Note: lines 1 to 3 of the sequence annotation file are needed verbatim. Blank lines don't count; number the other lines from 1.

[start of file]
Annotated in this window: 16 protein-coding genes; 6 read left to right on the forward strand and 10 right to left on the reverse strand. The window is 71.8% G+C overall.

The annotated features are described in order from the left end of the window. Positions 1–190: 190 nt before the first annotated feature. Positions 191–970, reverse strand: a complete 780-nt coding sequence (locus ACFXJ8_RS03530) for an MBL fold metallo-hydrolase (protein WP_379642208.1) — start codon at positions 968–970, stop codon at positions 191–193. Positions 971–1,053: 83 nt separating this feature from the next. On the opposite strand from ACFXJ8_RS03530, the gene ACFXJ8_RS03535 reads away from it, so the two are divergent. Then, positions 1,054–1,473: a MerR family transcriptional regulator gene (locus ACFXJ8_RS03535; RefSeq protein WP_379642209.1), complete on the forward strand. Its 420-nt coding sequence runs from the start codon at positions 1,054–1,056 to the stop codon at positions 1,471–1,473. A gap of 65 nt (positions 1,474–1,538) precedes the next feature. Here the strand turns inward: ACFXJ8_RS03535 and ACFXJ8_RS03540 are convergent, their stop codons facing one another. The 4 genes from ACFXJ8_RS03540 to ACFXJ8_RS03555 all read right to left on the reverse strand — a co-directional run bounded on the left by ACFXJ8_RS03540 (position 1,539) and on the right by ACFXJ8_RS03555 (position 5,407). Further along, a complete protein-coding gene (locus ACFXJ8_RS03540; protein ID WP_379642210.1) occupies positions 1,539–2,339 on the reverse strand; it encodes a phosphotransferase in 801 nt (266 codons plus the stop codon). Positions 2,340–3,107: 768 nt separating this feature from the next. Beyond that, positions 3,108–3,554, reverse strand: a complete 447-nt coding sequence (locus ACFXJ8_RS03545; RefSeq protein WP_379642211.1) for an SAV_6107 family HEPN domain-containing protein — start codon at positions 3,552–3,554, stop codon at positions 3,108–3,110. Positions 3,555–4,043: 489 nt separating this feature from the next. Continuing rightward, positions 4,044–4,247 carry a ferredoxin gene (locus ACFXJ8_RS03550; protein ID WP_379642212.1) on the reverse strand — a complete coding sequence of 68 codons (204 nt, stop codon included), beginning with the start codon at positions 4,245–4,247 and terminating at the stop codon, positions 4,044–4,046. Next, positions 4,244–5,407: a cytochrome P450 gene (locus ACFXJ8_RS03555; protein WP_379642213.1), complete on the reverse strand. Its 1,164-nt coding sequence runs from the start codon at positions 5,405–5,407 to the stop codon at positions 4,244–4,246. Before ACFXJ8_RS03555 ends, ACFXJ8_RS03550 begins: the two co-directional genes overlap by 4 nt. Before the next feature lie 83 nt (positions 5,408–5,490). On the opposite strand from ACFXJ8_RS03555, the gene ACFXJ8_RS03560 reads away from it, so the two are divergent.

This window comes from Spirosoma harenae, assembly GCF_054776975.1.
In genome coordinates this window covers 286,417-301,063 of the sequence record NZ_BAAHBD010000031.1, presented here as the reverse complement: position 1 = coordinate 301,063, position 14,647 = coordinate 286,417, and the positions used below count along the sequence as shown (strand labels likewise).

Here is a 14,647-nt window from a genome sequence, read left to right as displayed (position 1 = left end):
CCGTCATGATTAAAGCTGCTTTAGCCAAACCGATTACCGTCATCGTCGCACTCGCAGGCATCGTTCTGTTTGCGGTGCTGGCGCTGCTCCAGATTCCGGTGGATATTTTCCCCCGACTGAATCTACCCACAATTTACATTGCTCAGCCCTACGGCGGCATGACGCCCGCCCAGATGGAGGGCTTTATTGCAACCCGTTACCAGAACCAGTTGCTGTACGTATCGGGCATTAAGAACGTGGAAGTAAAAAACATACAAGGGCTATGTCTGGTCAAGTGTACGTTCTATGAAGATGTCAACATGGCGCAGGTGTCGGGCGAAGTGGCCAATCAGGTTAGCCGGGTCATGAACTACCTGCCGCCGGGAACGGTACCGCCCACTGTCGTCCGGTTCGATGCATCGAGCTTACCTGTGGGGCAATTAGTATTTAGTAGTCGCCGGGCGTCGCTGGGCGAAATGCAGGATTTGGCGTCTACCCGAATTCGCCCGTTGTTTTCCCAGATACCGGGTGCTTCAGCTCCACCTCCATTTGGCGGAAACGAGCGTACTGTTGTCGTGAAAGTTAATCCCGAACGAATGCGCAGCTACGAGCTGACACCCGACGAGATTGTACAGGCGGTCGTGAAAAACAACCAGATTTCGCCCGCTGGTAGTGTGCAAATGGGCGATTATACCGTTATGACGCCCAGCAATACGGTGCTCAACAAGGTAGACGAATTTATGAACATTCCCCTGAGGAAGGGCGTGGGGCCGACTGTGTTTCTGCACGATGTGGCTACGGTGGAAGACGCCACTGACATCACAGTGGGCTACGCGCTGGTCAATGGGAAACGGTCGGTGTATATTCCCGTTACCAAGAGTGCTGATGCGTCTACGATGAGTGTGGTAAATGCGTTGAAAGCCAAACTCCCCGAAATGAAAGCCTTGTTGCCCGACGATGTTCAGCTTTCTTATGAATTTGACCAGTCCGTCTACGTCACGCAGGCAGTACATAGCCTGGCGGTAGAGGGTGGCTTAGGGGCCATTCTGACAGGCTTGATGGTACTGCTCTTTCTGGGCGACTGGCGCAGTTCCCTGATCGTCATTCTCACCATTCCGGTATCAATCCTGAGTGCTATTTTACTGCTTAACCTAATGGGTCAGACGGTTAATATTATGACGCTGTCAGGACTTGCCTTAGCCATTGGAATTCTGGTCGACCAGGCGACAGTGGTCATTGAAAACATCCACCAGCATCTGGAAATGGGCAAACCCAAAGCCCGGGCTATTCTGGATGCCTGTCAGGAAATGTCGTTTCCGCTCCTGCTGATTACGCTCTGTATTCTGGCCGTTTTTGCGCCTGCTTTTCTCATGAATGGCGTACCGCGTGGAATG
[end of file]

Annotated in this window: 16 protein-coding genes; 6 read left to right on the forward strand and 10 right to left on the reverse strand. The window is 71.8% G+C overall.

The annotated features are described in order from the left end of the window. Positions 1–190: 190 nt before the first annotated feature. Positions 191–970, reverse strand: a complete 780-nt coding sequence (locus ACFXJ8_RS03530) for an MBL fold metallo-hydrolase (protein WP_379642208.1) — start codon at positions 968–970, stop codon at positions 191–193. Positions 971–1,053: 83 nt separating this feature from the next. On the opposite strand from ACFXJ8_RS03530, the gene ACFXJ8_RS03535 reads away from it, so the two are divergent. Then, positions 1,054–1,473: a MerR family transcriptional regulator gene (locus ACFXJ8_RS03535; RefSeq protein WP_379642209.1), complete on the forward strand. Its 420-nt coding sequence runs from the start codon at positions 1,054–1,056 to the stop codon at positions 1,471–1,473. A gap of 65 nt (positions 1,474–1,538) precedes the next feature. Here the strand turns inward: ACFXJ8_RS03535 and ACFXJ8_RS03540 are convergent, their stop codons facing one another. The 4 genes from ACFXJ8_RS03540 to ACFXJ8_RS03555 all read right to left on the reverse strand — a co-directional run bounded on the left by ACFXJ8_RS03540 (position 1,539) and on the right by ACFXJ8_RS03555 (position 5,407). Further along, a complete protein-coding gene (locus ACFXJ8_RS03540; protein ID WP_379642210.1) occupies positions 1,539–2,339 on the reverse strand; it encodes a phosphotransferase in 801 nt (266 codons plus the stop codon). Positions 2,340–3,107: 768 nt separating this feature from the next. Beyond that, positions 3,108–3,554, reverse strand: a complete 447-nt coding sequence (locus ACFXJ8_RS03545; RefSeq protein WP_379642211.1) for an SAV_6107 family HEPN domain-containing protein — start codon at positions 3,552–3,554, stop codon at positions 3,108–3,110. Positions 3,555–4,043: 489 nt separating this feature from the next. Continuing rightward, positions 4,044–4,247 carry a ferredoxin gene (locus ACFXJ8_RS03550; protein ID WP_379642212.1) on the reverse strand — a complete coding sequence of 68 codons (204 nt, stop codon included), beginning with the start codon at positions 4,245–4,247 and terminating at the stop codon, positions 4,044–4,046. Next, positions 4,244–5,407: a cytochrome P450 gene (locus ACFXJ8_RS03555; protein WP_379642213.1), complete on the reverse strand. Its 1,164-nt coding sequence runs from the start codon at positions 5,405–5,407 to the stop codon at positions 4,244–4,246. Before ACFXJ8_RS03555 ends, ACFXJ8_RS03550 begins: the two co-directional genes overlap by 4 nt. Before the next feature lie 83 nt (positions 5,408–5,490). On the opposite strand from ACFXJ8_RS03555, the gene ACFXJ8_RS03560 reads away from it, so the two are divergent.

This window comes from Spirosoma harenae, assembly GCF_054776975.1.